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Youssry Guirguis

Matthew 24 and 25

In Chapters 24 and 25 of Matthew, Christ Jesus reveals vital truth regarding the end time and how one needs to prepare to meet these events. These two chapters deal with Christ’s teachings concerning the end of time. While these chapters have the fall of Jerusalem in view, Christ has the last generation in mind when He returns in the Second Advent.1

Both chapters could be labeled as “signs of the end” or “the end of the Age.” According to W. F. Albright and C. S. Mann, Chapters 24–25 encompass three distinct matters:

The Cosmic Controversy

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The Results of Stewardship

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The Influence of Materialism

The biblical concept of stewardship, writes Charles E. Bradford, “is more than a narrow creedal statement. It is a dynamic principle under which the kingdom of God operates.”[1] The author for this week admonishes us not to be conformed to this world (Rom 12:2).

Major Themes in 1 and 2 Peter

The First and Second Epistles of Peter were written for practical purposes. Whereas the First Epistle of Peter deals with the persecution of the believers, the Second Epistle deals with false teachers. What is interesting is that Peter dealt with both challenges in theological terms. The persecution of the believers helped Peter to meditate on the suffering, death, and resurrection of Christ. The false teachers encouraged Peter to address the idea that false teachers are not going to escape the judgment.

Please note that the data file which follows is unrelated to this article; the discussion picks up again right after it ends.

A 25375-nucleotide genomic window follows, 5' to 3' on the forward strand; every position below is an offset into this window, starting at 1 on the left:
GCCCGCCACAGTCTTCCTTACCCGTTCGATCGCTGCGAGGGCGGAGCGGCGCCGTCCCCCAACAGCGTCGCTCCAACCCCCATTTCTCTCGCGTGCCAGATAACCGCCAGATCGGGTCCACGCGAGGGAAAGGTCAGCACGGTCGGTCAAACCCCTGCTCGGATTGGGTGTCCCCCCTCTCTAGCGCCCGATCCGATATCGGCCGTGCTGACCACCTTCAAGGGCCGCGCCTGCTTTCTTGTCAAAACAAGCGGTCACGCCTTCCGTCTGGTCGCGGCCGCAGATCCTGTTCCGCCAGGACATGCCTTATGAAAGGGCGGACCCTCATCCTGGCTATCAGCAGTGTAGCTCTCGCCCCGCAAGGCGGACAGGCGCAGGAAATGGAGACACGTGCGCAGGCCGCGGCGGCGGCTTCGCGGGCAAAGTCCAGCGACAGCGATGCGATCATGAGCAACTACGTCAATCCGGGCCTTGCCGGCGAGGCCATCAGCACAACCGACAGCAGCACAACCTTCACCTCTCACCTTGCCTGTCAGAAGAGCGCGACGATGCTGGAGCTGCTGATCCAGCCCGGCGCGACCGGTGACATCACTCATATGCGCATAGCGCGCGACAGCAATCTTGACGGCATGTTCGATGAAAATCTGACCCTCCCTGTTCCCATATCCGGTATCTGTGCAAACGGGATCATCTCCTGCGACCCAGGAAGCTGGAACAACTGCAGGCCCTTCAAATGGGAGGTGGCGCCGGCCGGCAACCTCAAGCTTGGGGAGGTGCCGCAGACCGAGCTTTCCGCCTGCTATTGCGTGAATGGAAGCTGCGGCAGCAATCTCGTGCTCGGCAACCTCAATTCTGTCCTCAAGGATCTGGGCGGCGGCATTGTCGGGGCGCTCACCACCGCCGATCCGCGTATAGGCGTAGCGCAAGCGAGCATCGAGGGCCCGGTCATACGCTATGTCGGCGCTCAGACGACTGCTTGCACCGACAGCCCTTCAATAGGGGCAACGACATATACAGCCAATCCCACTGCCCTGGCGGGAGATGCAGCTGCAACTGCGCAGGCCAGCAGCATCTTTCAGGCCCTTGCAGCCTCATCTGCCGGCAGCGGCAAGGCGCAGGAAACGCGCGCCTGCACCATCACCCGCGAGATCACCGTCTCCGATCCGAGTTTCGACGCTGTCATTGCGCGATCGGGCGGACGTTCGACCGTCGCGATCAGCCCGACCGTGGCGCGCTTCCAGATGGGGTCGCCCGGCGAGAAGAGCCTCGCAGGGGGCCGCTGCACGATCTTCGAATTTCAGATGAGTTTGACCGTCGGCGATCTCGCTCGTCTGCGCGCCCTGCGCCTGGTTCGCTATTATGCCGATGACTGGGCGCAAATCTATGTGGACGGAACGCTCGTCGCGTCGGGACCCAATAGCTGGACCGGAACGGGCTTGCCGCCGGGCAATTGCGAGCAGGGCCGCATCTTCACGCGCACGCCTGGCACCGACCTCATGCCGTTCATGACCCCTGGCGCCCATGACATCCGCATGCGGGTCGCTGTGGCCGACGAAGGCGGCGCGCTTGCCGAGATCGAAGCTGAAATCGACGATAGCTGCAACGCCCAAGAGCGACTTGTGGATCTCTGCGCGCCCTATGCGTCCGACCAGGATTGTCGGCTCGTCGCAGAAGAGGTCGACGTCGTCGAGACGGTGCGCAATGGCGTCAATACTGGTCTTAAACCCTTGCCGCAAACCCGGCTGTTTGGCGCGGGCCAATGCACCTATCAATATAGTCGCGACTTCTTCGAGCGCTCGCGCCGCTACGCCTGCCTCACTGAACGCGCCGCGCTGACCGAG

Servant Leadership

The church needs leaders who will not only lead but also function as nurturers and overseers. Humility should characterize their lives so that they can function as examples of true leaders rather than as dictators.  Elders of the church are called to manifest this spirit of service; youth, in turn, are called to submit to this kind of leadership. Servant leadership takes its vision from the Word of God and, at the same time, provides every opportunity for members to exercise their own spiritual gifts in pursuit of the gospel commission.

Living for God

In his first epistle, Peter discusses the universal sinfulness of man and how the cross of Christ resolves the problem of sin. Christ’s power to change the hearts of believers is the focus of the writer. Making one’s conversion effective and living for God involves the suffering of the flesh. The life that is expected of the believer after he gives himself to Christ demands no easy journey. The constant barrage by the enemy and the natural pull of sinful flesh necessitates that church members fortify their soul temples with the life-giving Spirit of Christ.

Jesus Desired Their Good

The title: “Jesus Desired Their Good” is engrossed with meanings. It reminds the reader of what Ellen G. White said regarding the ideal ministry of Jesus towards others. She fittingly indicated that Jesus ministered to the people “as one who desired their good.”[1] Such an ideal method opened various networks for evangelism. It further tells of a church that is located nearby the skateboard park.

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